Ask the Experts: How should Dreamers communicate their work eligibility to prospective employers?

Ask the Experts: How should Dreamers communicate their work eligibility to prospective employers? was originally published on College Recruiter.


On President Biden’s first day in office he proposed an immigration bill that features a pathway to citizenship for undocumented immigrants and makes Dreamers — young undocumented immigrants who were brought to the U.S. as children — immediately eligible for green cards. The bill will need to make its way through Congress before he can sign it into law. To provide immediate assistance to Dreamers, Biden also signed an Executive Order “preserving and fortifying” the Deferred Action for Childhood Arrivals (DACA) program, which provides protection against deportation and work authorization to certain Dreamers, a group that includes many current college students and young alumni. 

When and how should Dreamers communicate their work eligibility to prospective employers when they’re applying for part-time, seasonal, internship, and entry-level jobs?


When it comes to job applications and interviews with potential employers, it can be challenging for Dreamers to know when, how or if to disclose their immigration status. Ultimately, deciding whether to disclose your DACA status is up to the Dreamer. In fact, it is unlawful for an employer to deny you employment if you have a current employment authorization document and do not need sponsorship. We encourage you to start by getting informed and tapping into the resources available to you, these will help you engage in conversations with your future employers with confidence and determination. Don’t let disclosing your immigration status deter you from going after your dreams. When applying for your future job remember to own your story, you have valuable skills to contribute and are as deserving of the position as any other candidate. The first step is leveraging relevant resources that can help educate you:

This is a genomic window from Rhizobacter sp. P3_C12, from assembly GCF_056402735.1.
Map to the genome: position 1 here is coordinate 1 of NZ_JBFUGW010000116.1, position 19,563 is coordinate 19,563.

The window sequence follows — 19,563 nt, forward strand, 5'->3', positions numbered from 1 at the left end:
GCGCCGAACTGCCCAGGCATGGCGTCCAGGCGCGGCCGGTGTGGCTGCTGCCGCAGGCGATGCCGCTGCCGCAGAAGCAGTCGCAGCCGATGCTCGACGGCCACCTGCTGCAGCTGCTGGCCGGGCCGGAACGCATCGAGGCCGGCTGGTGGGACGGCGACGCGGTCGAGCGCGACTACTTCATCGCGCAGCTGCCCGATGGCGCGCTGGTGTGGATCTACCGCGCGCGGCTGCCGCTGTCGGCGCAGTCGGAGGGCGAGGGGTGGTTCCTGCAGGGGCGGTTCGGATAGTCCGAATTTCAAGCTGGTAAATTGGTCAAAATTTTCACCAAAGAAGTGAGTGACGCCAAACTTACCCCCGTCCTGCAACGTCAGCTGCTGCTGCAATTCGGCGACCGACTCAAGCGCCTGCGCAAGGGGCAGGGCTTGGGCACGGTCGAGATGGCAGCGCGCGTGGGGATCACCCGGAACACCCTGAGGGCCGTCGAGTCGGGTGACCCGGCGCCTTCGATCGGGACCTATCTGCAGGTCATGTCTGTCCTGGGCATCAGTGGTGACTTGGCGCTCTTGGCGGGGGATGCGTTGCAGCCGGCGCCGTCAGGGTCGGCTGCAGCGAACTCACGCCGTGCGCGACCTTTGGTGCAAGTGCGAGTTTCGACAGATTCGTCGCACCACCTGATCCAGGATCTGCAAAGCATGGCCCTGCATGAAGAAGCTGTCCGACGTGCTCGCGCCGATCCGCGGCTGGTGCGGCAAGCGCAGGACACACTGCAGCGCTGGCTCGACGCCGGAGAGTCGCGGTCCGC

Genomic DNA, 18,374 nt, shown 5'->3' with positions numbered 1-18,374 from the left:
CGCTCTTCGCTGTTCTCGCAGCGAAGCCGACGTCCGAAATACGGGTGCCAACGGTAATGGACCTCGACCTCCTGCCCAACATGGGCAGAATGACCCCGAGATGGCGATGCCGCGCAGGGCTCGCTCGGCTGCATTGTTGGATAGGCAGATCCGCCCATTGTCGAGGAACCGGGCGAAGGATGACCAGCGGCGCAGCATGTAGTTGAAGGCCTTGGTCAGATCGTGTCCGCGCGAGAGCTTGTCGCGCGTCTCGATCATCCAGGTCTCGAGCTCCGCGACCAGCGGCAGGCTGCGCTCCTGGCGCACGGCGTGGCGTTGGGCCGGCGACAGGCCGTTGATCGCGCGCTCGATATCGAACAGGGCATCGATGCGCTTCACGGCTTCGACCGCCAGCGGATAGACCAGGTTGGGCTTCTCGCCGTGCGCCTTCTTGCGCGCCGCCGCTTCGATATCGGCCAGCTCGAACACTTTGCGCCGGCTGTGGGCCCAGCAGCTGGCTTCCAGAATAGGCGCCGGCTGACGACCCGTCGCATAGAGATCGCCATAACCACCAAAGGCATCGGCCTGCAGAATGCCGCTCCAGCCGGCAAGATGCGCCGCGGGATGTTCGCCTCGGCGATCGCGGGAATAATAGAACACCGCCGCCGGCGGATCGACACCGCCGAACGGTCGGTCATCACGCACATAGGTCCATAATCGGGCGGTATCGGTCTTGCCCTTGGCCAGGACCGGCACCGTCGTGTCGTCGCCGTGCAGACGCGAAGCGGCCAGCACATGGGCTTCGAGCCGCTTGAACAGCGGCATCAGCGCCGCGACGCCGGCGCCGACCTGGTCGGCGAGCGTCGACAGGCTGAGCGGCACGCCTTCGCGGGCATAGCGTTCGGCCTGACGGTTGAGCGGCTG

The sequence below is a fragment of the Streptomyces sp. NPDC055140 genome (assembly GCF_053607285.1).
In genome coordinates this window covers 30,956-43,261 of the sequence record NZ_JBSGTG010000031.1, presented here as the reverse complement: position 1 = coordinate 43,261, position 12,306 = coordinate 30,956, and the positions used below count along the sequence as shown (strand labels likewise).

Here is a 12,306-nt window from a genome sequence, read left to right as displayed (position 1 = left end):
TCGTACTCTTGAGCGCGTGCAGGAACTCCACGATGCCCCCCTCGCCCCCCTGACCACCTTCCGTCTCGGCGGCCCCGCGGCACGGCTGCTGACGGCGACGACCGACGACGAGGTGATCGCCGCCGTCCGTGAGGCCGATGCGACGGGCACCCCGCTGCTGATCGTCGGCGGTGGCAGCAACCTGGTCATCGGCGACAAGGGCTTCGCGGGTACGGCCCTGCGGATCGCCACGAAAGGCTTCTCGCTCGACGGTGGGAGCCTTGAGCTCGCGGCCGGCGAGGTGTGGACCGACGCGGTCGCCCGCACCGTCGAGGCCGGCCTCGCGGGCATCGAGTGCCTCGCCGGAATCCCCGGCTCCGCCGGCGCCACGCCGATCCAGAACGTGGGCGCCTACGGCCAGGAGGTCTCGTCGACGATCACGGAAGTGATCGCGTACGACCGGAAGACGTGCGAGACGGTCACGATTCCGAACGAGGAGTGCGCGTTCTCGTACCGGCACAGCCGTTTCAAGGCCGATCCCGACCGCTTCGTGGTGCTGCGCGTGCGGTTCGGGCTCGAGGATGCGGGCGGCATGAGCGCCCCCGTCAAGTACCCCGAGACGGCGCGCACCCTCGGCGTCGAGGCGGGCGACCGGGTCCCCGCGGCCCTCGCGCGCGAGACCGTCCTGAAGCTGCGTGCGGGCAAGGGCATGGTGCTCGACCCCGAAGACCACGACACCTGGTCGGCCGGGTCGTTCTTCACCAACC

1. Get informed on Employment Rights with DACA:
  • Understanding the law and what employers are allowed to ask for is key. Employers can only ask for work authorization documents as required by Form I-9, this includes a form of identification and authorization to work. The Employment Authorization Card (or work permit) granted to DACA recipients is a legal form of work authorization acceptable by Form I-9.
  • According to Employer’s guide to hiring individuals with DACA, Dreamers are not required to disclose their immigration status, and employers are only required to ask for documentation that proves the applicant can lawfully work in the U.S.
  1. Leverage resource groups:
  • Visit the National Immigration Law Center for a list of FAQs on how to apply for DACA, renew DACA status, and other legal advice.
  • For Dreamers enrolled in a college or university or seeking to enroll, visit BestColleges for news and information on topics like financial aid and complete college guides for undocumented students.
  • For DACA students, their university’s career center can also provide guidance with navigating conversations with employers. 
  1. Seek guidance from fellow Dreamers:
  • 72% of the top 25 Fortune 500 companies employ DACA recipients, this includes Amazon, General Motors, JPMorgan Chase, and Walmart. Connecting with Dreamers who have navigated employment conversations can provide advice and support.
  • For more resources and to connect with fellow Dreamers visit Remember The Dreamers advocacy group.

Once you have equipped yourself with the information you need and are aware of your legal rights as a DACA recipient you can make your own decision whether or not to disclose your immigration status. For more on navigating internships, we invite you to visit our Key Internship Resources for Undocumented Students.

— Ahva Sadeghi is a passionate social entrepreneur and co-founder of Symba, a venture backed and all-female founded tech startup focused on the future of work. Ahva is an economist and researcher focused on remote work and workforce development.

By Anna Smith de Yoma
Anna Smith de Yoma